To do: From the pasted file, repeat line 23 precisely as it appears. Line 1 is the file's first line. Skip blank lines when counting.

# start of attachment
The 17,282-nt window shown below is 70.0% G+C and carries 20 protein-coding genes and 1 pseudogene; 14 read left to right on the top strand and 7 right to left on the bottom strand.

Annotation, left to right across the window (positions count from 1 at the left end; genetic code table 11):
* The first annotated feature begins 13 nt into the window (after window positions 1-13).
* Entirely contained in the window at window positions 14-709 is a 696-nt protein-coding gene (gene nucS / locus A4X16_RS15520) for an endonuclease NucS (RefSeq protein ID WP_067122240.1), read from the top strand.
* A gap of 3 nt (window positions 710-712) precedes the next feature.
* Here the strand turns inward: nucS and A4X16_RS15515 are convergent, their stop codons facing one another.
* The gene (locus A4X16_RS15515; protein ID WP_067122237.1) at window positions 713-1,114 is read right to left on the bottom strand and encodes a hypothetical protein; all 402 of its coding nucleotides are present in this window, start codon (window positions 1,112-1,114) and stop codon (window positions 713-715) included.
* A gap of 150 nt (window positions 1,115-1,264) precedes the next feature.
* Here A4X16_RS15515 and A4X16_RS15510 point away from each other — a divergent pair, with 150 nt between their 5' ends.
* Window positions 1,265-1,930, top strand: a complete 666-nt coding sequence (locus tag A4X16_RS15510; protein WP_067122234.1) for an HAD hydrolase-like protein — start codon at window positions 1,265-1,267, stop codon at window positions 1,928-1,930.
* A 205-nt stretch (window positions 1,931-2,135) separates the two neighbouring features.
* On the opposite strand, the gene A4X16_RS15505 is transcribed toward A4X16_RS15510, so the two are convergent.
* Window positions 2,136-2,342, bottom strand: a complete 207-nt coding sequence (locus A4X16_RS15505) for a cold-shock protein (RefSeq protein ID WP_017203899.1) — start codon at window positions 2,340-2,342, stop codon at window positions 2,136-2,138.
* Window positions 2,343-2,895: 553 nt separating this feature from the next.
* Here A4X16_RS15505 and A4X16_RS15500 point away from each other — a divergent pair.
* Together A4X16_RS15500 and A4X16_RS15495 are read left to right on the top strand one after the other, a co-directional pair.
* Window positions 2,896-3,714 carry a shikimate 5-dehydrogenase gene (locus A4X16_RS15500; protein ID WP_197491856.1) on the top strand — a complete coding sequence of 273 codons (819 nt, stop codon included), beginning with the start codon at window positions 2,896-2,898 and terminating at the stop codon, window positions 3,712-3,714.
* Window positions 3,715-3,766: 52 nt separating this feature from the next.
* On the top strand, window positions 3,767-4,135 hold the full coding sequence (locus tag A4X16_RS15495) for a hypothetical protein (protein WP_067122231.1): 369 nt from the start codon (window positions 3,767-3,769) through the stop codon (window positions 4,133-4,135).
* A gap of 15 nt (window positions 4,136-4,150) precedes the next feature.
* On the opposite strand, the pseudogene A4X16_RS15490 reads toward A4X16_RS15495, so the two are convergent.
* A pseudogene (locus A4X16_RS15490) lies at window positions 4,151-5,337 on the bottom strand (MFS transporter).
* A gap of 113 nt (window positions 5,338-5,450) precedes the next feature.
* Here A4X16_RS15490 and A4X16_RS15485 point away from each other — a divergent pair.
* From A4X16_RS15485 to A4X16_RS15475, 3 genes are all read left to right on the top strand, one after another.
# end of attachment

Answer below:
* A gap of 113 nt (window positions 5,338-5,450) precedes the next feature.